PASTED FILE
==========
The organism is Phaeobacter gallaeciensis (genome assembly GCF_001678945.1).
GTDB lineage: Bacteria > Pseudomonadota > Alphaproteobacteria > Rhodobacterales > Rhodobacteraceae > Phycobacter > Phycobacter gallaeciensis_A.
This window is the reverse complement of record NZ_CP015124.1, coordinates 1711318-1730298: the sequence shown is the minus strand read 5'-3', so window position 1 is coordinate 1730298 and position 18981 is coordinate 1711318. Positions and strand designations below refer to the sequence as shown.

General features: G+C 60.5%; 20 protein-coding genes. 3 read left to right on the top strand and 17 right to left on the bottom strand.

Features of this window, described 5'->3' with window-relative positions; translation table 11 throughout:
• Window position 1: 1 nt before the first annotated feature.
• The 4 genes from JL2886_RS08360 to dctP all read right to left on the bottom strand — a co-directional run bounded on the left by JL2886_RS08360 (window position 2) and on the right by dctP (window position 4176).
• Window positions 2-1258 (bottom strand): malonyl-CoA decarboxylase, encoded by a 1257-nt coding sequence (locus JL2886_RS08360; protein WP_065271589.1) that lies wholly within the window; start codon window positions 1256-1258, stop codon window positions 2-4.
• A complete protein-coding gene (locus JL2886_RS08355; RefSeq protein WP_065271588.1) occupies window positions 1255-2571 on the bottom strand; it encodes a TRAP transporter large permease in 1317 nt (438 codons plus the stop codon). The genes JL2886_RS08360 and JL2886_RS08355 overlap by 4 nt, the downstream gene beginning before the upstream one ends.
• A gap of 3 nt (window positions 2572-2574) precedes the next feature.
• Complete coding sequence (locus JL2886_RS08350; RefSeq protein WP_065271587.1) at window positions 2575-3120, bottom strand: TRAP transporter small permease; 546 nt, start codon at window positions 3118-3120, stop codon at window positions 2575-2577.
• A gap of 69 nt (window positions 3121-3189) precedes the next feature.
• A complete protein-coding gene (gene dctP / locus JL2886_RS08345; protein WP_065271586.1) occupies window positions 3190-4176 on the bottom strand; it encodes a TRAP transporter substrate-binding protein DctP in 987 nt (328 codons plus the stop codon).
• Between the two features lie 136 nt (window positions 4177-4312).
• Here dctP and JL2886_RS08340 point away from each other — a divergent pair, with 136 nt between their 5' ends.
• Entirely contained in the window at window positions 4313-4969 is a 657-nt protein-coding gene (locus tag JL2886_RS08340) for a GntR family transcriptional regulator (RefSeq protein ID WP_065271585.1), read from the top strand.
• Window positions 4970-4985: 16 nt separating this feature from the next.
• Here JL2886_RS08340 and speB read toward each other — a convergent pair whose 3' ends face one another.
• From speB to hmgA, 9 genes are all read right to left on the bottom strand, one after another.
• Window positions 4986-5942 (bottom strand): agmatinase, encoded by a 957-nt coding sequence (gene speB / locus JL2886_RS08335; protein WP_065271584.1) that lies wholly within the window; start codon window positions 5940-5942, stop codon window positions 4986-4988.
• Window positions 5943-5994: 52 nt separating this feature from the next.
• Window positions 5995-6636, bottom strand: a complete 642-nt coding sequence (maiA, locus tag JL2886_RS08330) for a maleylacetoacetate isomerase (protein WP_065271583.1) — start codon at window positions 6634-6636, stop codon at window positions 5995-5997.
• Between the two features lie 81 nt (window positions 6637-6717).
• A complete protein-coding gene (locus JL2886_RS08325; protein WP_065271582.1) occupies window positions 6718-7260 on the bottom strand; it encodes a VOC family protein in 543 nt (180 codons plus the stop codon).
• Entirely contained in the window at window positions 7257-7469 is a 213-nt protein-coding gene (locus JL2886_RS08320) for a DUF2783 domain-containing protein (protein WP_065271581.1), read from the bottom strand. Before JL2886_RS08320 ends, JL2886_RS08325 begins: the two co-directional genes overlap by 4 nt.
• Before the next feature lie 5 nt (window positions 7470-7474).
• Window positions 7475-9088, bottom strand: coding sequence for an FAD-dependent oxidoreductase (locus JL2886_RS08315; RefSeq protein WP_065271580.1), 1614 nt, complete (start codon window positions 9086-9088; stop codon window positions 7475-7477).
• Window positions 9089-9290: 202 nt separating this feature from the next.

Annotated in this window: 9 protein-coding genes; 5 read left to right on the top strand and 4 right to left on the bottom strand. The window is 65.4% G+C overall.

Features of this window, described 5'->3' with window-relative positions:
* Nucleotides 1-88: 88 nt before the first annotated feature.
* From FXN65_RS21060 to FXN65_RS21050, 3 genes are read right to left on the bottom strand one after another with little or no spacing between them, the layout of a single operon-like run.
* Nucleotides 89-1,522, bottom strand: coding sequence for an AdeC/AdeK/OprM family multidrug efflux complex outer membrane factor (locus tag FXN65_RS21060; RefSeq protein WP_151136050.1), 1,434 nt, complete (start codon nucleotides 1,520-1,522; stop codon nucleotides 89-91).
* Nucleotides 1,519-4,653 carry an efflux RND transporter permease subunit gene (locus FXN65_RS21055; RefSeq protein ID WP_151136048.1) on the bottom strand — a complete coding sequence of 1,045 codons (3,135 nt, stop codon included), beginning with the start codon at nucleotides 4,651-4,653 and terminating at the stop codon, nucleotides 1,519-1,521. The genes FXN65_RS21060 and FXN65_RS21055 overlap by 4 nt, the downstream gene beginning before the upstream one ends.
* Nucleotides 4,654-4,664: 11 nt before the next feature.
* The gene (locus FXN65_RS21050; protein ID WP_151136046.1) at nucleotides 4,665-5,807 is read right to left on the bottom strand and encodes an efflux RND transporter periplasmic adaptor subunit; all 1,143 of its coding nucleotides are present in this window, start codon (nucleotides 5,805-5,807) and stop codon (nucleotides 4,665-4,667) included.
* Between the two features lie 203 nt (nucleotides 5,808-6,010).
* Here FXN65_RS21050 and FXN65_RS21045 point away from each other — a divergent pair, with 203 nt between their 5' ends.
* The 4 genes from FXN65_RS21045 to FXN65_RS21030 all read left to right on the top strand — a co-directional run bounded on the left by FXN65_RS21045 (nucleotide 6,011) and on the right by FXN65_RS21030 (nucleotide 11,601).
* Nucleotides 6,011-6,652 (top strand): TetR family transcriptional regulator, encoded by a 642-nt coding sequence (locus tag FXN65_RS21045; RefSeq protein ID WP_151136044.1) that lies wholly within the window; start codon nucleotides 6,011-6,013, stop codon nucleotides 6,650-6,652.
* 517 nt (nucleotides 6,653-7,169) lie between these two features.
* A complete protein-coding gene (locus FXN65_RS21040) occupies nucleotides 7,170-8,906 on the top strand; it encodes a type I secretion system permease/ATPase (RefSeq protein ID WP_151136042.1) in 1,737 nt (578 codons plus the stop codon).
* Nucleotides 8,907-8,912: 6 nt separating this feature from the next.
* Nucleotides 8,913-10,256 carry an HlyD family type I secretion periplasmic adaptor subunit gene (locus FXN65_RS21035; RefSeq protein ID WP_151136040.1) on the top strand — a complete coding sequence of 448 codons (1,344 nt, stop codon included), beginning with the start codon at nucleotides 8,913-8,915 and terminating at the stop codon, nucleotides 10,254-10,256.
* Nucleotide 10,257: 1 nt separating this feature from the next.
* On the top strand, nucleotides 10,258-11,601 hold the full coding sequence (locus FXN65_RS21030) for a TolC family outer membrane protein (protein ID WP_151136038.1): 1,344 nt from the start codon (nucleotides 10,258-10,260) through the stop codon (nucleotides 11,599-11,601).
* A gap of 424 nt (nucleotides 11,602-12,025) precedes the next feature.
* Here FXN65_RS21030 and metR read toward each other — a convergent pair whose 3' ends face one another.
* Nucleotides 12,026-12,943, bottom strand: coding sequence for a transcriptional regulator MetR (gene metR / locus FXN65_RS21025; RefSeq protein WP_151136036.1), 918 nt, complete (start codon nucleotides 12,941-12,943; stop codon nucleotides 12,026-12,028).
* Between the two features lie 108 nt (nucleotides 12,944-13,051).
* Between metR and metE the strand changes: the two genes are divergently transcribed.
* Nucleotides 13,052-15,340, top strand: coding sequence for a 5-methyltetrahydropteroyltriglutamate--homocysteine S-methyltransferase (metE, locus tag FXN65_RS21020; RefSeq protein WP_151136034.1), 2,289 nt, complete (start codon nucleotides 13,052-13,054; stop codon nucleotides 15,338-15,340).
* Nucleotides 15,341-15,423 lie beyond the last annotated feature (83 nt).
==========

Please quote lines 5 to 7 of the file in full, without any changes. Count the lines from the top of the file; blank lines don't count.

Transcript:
Features of this window, described 5'->3' with window-relative positions; translation table 11 throughout:
• Window position 1: 1 nt before the first annotated feature.
• The 4 genes from JL2886_RS08360 to dctP all read right to left on the bottom strand — a co-directional run bounded on the left by JL2886_RS08360 (window position 2) and on the right by dctP (window position 4176).